For those of you already working in Germany, do you agree with my assessment? Or have I gotten something wrong? Please let me know in the comments.

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18 thoughts on “How Easy Is It To Find A Job In Germany?

  1. A bit of information for teachers:
    Teachers who received their qualifications outside of the EU are not qualified to teach in Germany automatically.

    The acceptance of teachers depends on each state’s legislation, and you must be accredited by the state in which you are wanting to teach.

    Generally, for Non-EU teachers, Germany will only allow you to be accredited for one of your subjects and you will be looking at a minimum of 3 years to retrain your second subject, in a German language learning environment.

    You also need a masters, as a minimum level of education, to qualify to teach the Abbitur (11-12 class, prep for University).

    I can definitely say that’s a good summary of the job situation.

    There are expat blogs all over the internet with people asking, begging, pleading for a job in Germany… however they don’t speak German, they indicate that they can speak English (but their written evidence begs to differ), and they quickly follow up with “and can I bring my family”.

    In my experience the Ausländerbehörde, or the formidable office for international persons, doesn’t take kindly to this kind of person.

    Learning German, by the by, is not impossible. It takes time, but with enough motivation it’s actually fun.

    • Thanks so much for the info about teachers looking to teach in the German public school system. However, for the private system some schools are not so strict and do employ teachers that do not hold a teaching degree (German or otherwise) to teach English. Again this states the importance of doing your own research & talking to the embassy as there does appear not to be a blanket rule for quite a lot of things (which is very un-German :) ).

      The Ausländerbehörde is a very unfriendly place at the best of time, but I find the Embassies to be a little more sympathetic. However, it is very important to do your homework before turning up in Germany expecting to find a job asap.

      • Ahh this may be the case for teaching English, but I was actually talking about transferring your teaching skills (eg HS Maths or Computer science or English as literature) to Germany. For degree qualified, accredited pedagogues who wish to continue working in their field, the rules are a bit different.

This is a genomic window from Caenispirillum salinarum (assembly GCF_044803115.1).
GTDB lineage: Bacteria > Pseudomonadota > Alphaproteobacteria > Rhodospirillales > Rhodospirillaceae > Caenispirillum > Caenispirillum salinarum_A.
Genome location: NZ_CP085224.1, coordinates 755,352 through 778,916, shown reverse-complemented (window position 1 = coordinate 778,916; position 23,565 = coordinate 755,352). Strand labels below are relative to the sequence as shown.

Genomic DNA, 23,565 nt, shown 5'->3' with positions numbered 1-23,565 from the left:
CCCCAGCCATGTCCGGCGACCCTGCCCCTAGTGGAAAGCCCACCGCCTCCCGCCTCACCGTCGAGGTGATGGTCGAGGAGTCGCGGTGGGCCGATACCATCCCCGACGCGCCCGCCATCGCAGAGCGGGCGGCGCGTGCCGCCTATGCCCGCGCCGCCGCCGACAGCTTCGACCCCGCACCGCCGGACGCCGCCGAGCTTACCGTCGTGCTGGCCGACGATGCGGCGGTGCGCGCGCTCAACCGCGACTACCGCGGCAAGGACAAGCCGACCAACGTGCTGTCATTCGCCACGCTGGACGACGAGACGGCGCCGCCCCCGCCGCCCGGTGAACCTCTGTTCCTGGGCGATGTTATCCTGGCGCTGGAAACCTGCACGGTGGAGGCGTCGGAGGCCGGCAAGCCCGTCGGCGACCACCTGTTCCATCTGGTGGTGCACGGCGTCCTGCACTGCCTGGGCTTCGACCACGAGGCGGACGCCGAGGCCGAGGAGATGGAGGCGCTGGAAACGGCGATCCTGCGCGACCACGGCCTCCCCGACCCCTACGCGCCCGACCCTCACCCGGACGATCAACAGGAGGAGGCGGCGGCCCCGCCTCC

I’m not sure about Primary, as I’m a secondary teacher by profession. You are right about the non-governmental schools. But I was informed roughly 3 months ago that, pending legislation changes, in an effort to crack down on teachers not currently accredited with the state, they are implementing measures requiring at least 75% of teachers working in non-governmental schools will require to be accredited with the accreditation body. (This was from the Accreditation authority of Baden Wurttemburg, my new home state).

        This may have changed since I found out about it, but at least for the high school system, this is something to keep in mind. And, with that in mind, competition is FIERCE!

        Generally, however, international schools and schools operating on behalf of international companies or governments have different regulations of which I’m not aware. It is my understanding, from talking to a colleague whose wife teaches for the American Army, that at least in her case she is operating within American standards.

        Another excellent opportunity for those seeking employment as Native English speakers is in the field of journalism/editing/communications. This is the field I’ve moved into, as teaching English pays very poorly and often requires you to work as a freelancer.

  2. You’re right it’s different if you have a German spouse. My wife says she’ll put me behind the grill at one of her McDonald’s restaurants before she lets me file for unemployment! :-)

    Another possibility for native English speakers is to work for an English-language publisher (my first real job in Germany) or as a technical writer for German firms who export. Such jobs are probably not easy to find, and it helps to have Vitamin C (connections). (Or as they say in German, Vitamin B, Beziehungen.)